"Yesterday she worked from home and went for a 2 mile walk by herself," Sasser allegedly wrote to the murder-for-hire website in March, according to the complaint. Authorities said they later confirmed, via the hiking app, that the information Sasser provided to "Online Killers Market" was accurate.

ABC News' has reached out to Strava for comment.

By late March, as her apparent target remained alive, Sasser grew impatient, authorities wrote in the complaint, and she allegedly took to "cattree" again to message the administrator of the dark web site to check on the status of her murder request.

"I have waited for two months and 11 days and the job is not completed... What is the delay. When will it be done," she allegedly wrote.

On May 18, Sasser was arrested on probable cause that she allegedly attempted to hire a hitman to commit murder.

She is due to appear in federal court on Thursday.

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More than a dozen migrants transported to California via private plane, state officials say

Google Maps Street View

(SACRAMENTO, Calif.) -- More than a dozen migrants were dropped off on the doorstep of a California church after being transported to the state via private plane, according to state officials.

The migrants were dropped off at the Diocese of Sacramento on Saturday "with no prior arrangement or care in place" and in possession of documentation purporting to be from the government of the State of Florida, California Attorney General Rob Bonta said in a statement.

The group had been transported from Texas to New Mexico before being flown by private chartered jet to Sacramento, California Gov. Gavin Newsom said in a statement.

Officials are evaluating potential civil action against those who transported or arranged for the transport of "these vulnerable immigrants," Bonta said, comparing the move to "state-sanctioned kidnapping."

The California Department of Justice is investigating the circumstances around who paid for the group’s travel and whether the individuals orchestrating this trip misled anyone with false promises or have violated any criminal laws, including kidnapping, Newsom said.

The group of migrants was allegedly approached by a private contractor in El Paso, Texas, who told them they would be provided with jobs, free support and help getting into a migrant center, ABC Sacramento affiliate KXTV reported, citing the Sacramento Area Congregations Together (ACT).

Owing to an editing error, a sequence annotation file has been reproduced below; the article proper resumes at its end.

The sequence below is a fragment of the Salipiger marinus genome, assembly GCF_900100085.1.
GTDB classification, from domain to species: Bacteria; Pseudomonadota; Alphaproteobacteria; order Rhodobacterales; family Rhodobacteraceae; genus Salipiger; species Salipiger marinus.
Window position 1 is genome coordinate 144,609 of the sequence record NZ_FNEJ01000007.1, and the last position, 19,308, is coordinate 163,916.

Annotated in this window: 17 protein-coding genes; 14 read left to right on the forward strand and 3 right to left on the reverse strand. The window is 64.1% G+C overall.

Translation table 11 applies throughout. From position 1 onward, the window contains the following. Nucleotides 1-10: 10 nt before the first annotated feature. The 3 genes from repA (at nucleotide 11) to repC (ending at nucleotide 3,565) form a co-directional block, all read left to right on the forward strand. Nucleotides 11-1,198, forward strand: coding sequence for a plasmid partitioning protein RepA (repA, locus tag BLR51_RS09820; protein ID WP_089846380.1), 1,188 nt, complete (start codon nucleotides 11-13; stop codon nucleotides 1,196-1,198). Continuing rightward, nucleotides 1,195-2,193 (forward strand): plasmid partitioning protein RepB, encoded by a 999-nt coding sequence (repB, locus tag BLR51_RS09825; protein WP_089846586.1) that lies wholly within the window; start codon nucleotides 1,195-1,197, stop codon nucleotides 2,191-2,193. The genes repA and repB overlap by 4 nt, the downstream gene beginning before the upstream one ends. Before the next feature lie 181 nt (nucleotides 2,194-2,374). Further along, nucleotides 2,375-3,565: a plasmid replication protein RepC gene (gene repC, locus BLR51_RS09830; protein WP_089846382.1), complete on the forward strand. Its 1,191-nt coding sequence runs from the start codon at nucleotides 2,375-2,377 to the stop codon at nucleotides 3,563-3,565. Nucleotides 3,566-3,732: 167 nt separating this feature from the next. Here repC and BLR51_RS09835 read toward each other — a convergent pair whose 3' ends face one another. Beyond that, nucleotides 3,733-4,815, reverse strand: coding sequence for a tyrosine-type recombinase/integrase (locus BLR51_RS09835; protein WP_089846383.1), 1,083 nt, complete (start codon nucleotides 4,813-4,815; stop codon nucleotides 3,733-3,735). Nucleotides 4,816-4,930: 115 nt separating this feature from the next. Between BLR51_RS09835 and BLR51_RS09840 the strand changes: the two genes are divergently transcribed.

The 16 migrants did not know where they were and only had a backpack's worth of belongings, Diocese of Sacramento Bishop Jaime Soto said in a statement.

"While we continue to collect evidence, I want to say this very clearly: State-sanctioned kidnapping is not a public policy choice, it is immoral and disgusting," Bonta said. "We are a nation built by immigrants and we must condemn the cruelty and hateful rhetoric of those, whether they are state leaders or private parties, who refuse to recognize humanity and who turn their backs on extending dignity and care to fellow human beings."

Newsom and Bonta met with the group of migrants on Saturday and are working with the office of Sacramento Mayor Darrell Steinberg and local and nonprofit partners to ensure the migrants are treated with respect and dignity and get to their intended destination as they pursue their immigration cases, officials said.

The city is welcoming the migrants with open arms, Steinberg said in a statement, accusing those who transported the migrants of "using scared human beings to score cheap political points."

"California and the Sacramento community will welcome these individuals with open arms and provide them with the respect, compassion, and care they will need after such a harrowing experience," Bonta said.

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Body of Branden Colvin found inside collapsed Iowa building; 2 remain missing

Scott Olson/Getty Images

(DAVENPORT, Iowa) -- The body of one of the missing residents still thought to be inside of a partially collapsed apartment building in Iowa has been found, officials told ABC News.

Branden Colvin, 42, was found on Saturday -- a week after the building in downtown Davenport, Iowa, collapsed, Sarah Ott, chief strategy officer for the City of Davenport, confirmed to ABC News.

Colvin was one of three people still unaccounted for. Ryan Hitchcock, 51, and Daniel Prien, 60, remain missing.

All three residents lived in apartments in the section of the building that collapsed, according to authorities, officials said.

They were likely inside the structure in an area that's "not sustainable for life," officials said.

The Iowa Task Force 1, an urban search and rescue team trained and equipped by the Federal Emergency Management Agency, arrived in the city on Thursday with live and cadaver dogs to search for humans, alive and dead, the city announced in a press release.

More than a dozen people were evacuated at the time of the collapse, while an additional eight people and several pets were evacuated in the 24 hours after.

Members of the community called for the demolition to be delayed after rescuers pulled a ninth person alive through a fourth-story window last Monday.